- Skip the save the date cards. Although quite popular these days, it is just an added expense. Instead set up a free wedding website online and announce to your friends and relatives the date.
- Cut your guest list. This will save in many areas – from caterers, to favors to invitation costs. Instead of inviting all of your co-workers, neighbors and children – just invite those who mean the most to you.
- In this digital age, most people are online. Skip the invitations all together and create an e-card.
- Perhaps you or a friend are scrapbook enthusiasts – design and make your own invitations. You’re guests will receive a one-of-a-kind invite.
- Browse online – many stores work with the same printing vendors – and some are competitively priced – often saving you 25% or more off of retail pricing.
- Postcard invitations are a unique way to invite guests to a destination wedding. On the front, a beautiful beach photo, on the back, the wedding details. Have them RSVP online or email. You’ll save on printing and postage costs as postcards cost less than an envelope to mail.
- Colored ink and lined envelopes can add significantly to your invitation budget. Black ink on a simple white or cream invitation can look simple, elegant and classy.
I. Photography / Videography
- Hire a videographer to work just from the ceremony through the first dance rather than for the entire wedding.
- Place disposable wedding cameras on your reception tables rather than having the photographer take pictures at every table.
- Consider hiring a photographer who is in their last year in art school or has recently graduated.
- Some companies offer both photography and videography as a complete package. A package deal may save you money rather than hiring two separate companies.
- Lose the prints and go digital. Printing proofs costs money – having your photographer make your proofs available digitally, may save money
- Go to a portrait studio to have your engagement photos taken. Some major department stores offer photography service, and usually offer coupons or package deals.
- Reduce the number of hours you hire the photographer for. Instead of having them run after you while you get your hair and nails done, have one of your bridesmaids do it instead.
- Assemble your own wedding album. Depending on the photographer and number of pictures taken you can save hundreds by putting together your own albums.
- Choose a photography package rather than purchasing pictures separately. If something is included that you don’t necessarily want, see if you can trade it for something else.
- If you have a trusted friend or relative who is good at video editing software and knows how to use a camcorder, think about letting them take charge of the wedding video
J. General Planning Tips
- Fridays, Sundays and weeknights are the cheapest for most services. Plan your wedding on those days if possible. Winter weddings are cheaper than summer ones.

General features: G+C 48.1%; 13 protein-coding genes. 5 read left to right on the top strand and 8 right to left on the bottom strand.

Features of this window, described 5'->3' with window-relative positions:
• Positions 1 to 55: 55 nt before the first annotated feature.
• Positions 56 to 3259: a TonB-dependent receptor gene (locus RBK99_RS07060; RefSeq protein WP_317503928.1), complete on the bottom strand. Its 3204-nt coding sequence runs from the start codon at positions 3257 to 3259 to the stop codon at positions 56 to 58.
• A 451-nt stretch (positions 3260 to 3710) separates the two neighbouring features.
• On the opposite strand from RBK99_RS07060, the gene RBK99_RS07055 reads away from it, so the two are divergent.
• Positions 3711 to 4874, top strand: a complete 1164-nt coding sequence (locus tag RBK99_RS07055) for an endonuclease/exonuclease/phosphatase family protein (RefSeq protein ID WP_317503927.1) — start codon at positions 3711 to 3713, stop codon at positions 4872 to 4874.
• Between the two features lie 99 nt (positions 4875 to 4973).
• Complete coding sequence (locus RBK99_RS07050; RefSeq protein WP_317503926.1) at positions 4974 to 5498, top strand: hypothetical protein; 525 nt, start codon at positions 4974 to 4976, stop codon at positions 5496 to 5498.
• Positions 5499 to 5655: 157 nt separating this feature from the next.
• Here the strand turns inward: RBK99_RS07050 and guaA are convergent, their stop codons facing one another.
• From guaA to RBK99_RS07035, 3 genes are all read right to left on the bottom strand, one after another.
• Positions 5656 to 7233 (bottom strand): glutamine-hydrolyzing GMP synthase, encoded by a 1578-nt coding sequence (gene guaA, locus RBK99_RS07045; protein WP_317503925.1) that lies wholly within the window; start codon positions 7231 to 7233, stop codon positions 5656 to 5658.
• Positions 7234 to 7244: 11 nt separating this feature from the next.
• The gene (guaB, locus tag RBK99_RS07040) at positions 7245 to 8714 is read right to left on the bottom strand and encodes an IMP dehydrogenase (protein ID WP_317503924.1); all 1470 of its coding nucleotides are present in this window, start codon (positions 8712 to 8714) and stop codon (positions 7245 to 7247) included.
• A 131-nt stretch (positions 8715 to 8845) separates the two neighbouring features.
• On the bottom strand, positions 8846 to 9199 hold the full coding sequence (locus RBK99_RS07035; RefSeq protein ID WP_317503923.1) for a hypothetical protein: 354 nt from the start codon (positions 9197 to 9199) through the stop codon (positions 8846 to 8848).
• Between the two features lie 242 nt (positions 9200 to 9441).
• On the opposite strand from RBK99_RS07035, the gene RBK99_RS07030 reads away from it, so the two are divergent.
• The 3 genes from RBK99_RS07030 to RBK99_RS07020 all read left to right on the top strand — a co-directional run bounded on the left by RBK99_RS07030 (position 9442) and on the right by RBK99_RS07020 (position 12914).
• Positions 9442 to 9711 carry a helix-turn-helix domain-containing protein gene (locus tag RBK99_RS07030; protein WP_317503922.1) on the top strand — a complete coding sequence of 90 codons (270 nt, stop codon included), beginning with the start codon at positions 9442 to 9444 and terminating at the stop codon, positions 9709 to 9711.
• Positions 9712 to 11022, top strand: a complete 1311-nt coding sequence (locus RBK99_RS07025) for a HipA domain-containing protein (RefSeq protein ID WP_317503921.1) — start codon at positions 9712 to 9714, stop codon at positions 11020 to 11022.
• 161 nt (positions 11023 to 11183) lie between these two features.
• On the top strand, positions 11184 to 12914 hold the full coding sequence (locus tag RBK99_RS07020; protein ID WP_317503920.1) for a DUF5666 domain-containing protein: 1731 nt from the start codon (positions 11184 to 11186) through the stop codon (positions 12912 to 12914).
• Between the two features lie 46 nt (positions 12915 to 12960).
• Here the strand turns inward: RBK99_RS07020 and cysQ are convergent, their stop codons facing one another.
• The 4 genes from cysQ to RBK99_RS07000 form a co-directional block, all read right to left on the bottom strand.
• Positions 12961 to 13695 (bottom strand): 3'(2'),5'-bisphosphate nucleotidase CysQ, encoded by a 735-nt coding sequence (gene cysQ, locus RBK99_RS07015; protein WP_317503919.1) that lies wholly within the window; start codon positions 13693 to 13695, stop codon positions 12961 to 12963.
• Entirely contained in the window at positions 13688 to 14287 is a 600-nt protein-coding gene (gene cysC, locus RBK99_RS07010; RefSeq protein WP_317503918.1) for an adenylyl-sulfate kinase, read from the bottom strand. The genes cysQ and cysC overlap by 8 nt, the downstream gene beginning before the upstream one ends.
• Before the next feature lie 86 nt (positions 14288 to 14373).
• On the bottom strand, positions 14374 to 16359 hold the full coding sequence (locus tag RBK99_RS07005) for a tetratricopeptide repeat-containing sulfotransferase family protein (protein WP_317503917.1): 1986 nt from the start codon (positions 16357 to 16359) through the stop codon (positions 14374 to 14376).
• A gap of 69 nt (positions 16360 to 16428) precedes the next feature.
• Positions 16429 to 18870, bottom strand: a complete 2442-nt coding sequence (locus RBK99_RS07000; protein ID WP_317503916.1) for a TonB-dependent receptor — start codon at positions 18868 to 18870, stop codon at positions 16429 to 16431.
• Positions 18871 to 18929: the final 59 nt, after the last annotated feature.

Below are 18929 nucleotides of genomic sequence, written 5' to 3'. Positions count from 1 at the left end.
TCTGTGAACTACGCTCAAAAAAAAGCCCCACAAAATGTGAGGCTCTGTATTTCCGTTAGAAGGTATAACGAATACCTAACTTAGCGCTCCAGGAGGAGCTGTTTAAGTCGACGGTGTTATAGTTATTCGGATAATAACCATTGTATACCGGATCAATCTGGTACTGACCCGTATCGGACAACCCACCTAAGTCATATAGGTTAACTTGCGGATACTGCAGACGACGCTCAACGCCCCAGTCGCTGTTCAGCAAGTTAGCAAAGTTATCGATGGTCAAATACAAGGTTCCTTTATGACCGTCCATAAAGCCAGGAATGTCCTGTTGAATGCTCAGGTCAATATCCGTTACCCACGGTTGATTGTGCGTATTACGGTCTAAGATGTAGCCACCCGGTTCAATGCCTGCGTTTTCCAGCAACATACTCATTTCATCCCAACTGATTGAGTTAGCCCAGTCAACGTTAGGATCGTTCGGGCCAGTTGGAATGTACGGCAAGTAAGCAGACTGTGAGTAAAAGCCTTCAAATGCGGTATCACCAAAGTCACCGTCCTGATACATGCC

- Negotiate, negotiate, negotiate. When you find the service or vendor you want, negotiate the best possible price.
- Prioritize aspects of the wedding that are most important to you. By compromising in some areas, you can afford to splurge on others.
- Pay costs with a credit card that earns rewards or frequent flyer miles. Just be sure to pay off the bill in full each month it comes in. You may earn your honeymoon flight, and maybe even the hotel room, just by using your credit cards for your wedding expenses.
- Think out of the box. Perhaps your wedding can be held in a non-traditional setting. Try to think of places that are different but meaningful to you. Gardens, museums, parks, the zoo, the planetarium, aquariums, an amusement park, a 50’s style retro restaurant, even a friend’s large backyard could be a potential sites.
- In some states, for a small fee, a person can become a wedding officant. Look into your individual state rules.
- Be realistic when planning a budget. If you aren’t receiving financial assistance from your family for your wedding, look to the future as well. Is a down payment for a house more important? Is paying off a large wedding debt for several years OK with both you and your fiancé?
- Make a list of all the things you, family, or friends can do or make yourselves. Perhaps much of the wedding can be prepared without enlisting the help of a professional.
- If your wedding is a year or more ahead, start purchasing items as you have extra cash to splurge.
- If you’re planning on a winter wedding, purchase your accessories and other items the end of the winter season the year before your wedding. Wedding vendors will be looking to make way for the new season’s items, and you’ll save some cash.
- Plan early, make lists, and keep good records. By writing everything down, you’ll know exactly how much you have spent, and how much you still need.
Source by Erica Tevis